0

I am trying this:

int test(int **a){

  return **a;

}

int main(){

  int p[2]={1,2};

  int *a=&p[0];

  int **d=&a[0];

  //for (int i=0;i<2;i++)
     // printf("\na=%d\n",a[i]);   //ok this works


  for (int i=0;i<2;i++)
  printf("\n%d \n",test(&a[i]));




return 0;
}

I want this printf("\n%d \n",test(&a[i])); to work.
I want to use a pointer.

Thanks

3
Contributors
9
Replies
71
Views
2 Years
Discussion Span
Last Post by Banfa
0

I want this printf("\n%d \n",test(&a[i])); to work.

What do you think line 13 is doing? Or what do you hope to achieve with it?

Then check what you passing to the test function.

Edited by 2teez

0

I want to be able to pass in test function a pointer with "&".

With line 13 ,the d pointer points to a pointer which points to p.

0

Hi glao,

With line 13 ,the d pointer points to a pointer which points to p.

That is what you intended doing. But that is not what you are doing with int **d = &a[0]
So, instead of int **d = &a[0] like you did, what you wanted is int **d = &a. Look at it for a while and see why that is different.

I want to be able to pass in test function a pointer with "&".

Then you could do like so:
printf("\n%d \n", test(&a)); not printf("\n%d \n",test(&a[i]));

Turn up -Wall when compling your programs and you will pick some of these warnings.

Moreso, in Line 20 of the original post, why are you not using the variable d?

0

This int **d = &a isn't the same with thisint **d = &a[0] ?
Because the last points to the first element of a and this is the way we initialize pointers,right?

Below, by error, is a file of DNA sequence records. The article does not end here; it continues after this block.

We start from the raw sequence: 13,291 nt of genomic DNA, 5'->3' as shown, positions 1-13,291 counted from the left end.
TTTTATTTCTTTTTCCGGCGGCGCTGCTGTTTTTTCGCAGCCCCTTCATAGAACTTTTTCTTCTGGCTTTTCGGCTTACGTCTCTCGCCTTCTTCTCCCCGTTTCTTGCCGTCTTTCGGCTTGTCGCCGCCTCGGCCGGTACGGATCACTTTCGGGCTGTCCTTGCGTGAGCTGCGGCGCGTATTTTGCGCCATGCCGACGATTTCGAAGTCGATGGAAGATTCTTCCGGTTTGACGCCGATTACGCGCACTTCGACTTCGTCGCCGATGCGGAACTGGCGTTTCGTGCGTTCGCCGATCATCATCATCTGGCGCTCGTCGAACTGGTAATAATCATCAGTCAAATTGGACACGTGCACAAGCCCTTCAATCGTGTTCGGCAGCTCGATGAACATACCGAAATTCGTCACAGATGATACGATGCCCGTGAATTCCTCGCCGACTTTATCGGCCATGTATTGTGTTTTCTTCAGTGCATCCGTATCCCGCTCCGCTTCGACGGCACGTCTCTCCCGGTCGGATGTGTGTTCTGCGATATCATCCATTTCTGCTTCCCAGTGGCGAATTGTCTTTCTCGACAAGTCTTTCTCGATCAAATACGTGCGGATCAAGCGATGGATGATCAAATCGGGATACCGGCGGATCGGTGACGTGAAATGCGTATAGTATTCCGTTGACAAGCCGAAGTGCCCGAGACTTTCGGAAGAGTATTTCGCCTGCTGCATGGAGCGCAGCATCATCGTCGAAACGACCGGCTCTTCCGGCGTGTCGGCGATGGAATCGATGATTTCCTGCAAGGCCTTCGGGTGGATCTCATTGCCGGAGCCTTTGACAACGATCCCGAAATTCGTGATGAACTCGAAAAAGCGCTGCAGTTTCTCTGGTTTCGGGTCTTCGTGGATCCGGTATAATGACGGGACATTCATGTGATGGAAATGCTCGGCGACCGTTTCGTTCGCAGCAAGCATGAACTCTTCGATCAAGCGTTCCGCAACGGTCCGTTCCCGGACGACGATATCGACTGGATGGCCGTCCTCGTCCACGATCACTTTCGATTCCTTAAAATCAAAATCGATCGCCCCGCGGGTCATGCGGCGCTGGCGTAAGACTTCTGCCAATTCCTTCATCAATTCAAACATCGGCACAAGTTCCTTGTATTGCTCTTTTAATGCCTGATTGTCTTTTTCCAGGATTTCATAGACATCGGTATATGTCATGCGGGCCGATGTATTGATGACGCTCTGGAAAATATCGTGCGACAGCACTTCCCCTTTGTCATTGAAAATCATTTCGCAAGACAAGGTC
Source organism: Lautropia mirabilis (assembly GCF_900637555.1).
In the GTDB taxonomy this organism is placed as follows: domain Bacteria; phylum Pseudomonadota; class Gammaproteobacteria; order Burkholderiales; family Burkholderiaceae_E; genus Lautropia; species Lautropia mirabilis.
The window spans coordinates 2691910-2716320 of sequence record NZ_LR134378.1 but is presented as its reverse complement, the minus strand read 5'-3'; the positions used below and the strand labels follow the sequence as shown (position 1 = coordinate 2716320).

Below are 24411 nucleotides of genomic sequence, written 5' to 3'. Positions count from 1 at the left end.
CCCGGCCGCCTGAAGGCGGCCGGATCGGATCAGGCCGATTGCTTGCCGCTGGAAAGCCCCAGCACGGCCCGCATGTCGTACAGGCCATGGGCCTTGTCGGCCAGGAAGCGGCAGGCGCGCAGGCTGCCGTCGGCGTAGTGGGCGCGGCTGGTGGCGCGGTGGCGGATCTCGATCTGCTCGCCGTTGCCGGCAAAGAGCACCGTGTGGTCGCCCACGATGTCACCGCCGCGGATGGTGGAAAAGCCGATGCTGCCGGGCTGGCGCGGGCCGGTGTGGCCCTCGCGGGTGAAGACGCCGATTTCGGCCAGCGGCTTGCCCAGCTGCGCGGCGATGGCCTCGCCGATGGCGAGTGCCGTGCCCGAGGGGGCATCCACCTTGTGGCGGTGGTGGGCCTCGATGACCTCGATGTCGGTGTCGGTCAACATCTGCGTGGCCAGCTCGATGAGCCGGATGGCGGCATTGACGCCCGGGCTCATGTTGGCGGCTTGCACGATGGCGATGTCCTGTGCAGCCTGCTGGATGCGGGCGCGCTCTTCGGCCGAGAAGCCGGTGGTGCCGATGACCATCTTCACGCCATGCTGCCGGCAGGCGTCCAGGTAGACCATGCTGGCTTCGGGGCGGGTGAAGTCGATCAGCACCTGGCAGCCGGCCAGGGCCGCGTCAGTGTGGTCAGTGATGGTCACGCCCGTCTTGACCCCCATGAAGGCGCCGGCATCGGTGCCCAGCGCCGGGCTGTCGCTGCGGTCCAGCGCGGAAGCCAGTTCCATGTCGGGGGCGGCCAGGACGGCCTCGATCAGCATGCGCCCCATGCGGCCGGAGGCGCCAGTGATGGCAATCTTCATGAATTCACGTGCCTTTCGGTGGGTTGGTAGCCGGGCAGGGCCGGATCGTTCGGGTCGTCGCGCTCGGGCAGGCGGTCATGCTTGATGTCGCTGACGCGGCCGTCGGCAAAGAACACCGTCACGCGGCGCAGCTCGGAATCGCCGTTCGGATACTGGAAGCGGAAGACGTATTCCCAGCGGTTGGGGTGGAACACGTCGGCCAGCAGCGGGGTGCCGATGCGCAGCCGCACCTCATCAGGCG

Also, doing printf("\n%d \n", test(&a)); ,prints only "1" , the first element of p.

Can you explain me? :)

Thanks

0

..prints only "1" , the first element of p.

Yes! What about if you do like so:

  for (int i = 0; i < 2; i++, a++)
       printf("\n%d \n",test(&a));

OR

  for (int i = 0; i < 2; i++){
      printf("\n%d \n",test(&a));
      a++;
  } 

You got the point?!!!

Since, we know that a pointer is that that has an address as a value, so a pointer of pointer, should have the address of a pointer as a value. That shows the difference.

Hopes that helps

Edited by 2teez

0

Ok!I will study that.

But ,I can't understand why int **d=&a[0]; is wrong and int **d=&a; is right?

(although I still get the right result but it shows

warning: initialization from incompatible pointer type
)

0

warning: initialization from incompatible pointer type

That is when you use int **d = &a[0];

Ok!I will study that.

May be the following could help:
Try comparing the addresses like so, and see:

  printf("&p[0] has %p, %d\n", &p[0], p[0]);  
  printf("&p[1] has %p, %d\n", &p[1], p[1]); 
  printf("&a    has %p, %d\n", &a, *a);  
  printf("&a[0] has %p, %d\n", &a[0], a[0]);  
  printf("&a[1] has %p, %d\n",  &a[1], a[1]);  
  int **d = &a;  
  printf("**d   has %p, %d\n", d, **d); 

Edited by 2teez

0

Ok, thanks I understand this ,I can't understand why int **d=&a[0]; is wrong.

Anyway ,thanks for the help.

0

In int **d=&a[0]; d has type int** and a has type int*.

The question is if a has type int* what is the type of the expression &a[0]? This isn't to hard to determine because using the array index operator gets rid of a level of indirection so if a has type int* then a[0] has type int. Then, since & adds a level of indirection (i.e. takes the address of), if a[0] has type int then &a[0] has type int*.

So you are assigning an int* to an int** and that is wrong assignments should always be between variables of the same type (or at least between variables with a well defined implicit conversion).

Another way to think of this is that a[0] can be directly replaced by *a they both return the thing a points to. Subsituting that into &a[0] gives &*a the &* cancel, you dereference then take the address of, ending up where you start so &*a is the same as a and therefore int **d=&a[0]; is the same as int **d=a; which is not what I think you want.

This article has been dead for over six months. Start a new discussion instead.
Be sure to adhere to our posting rules.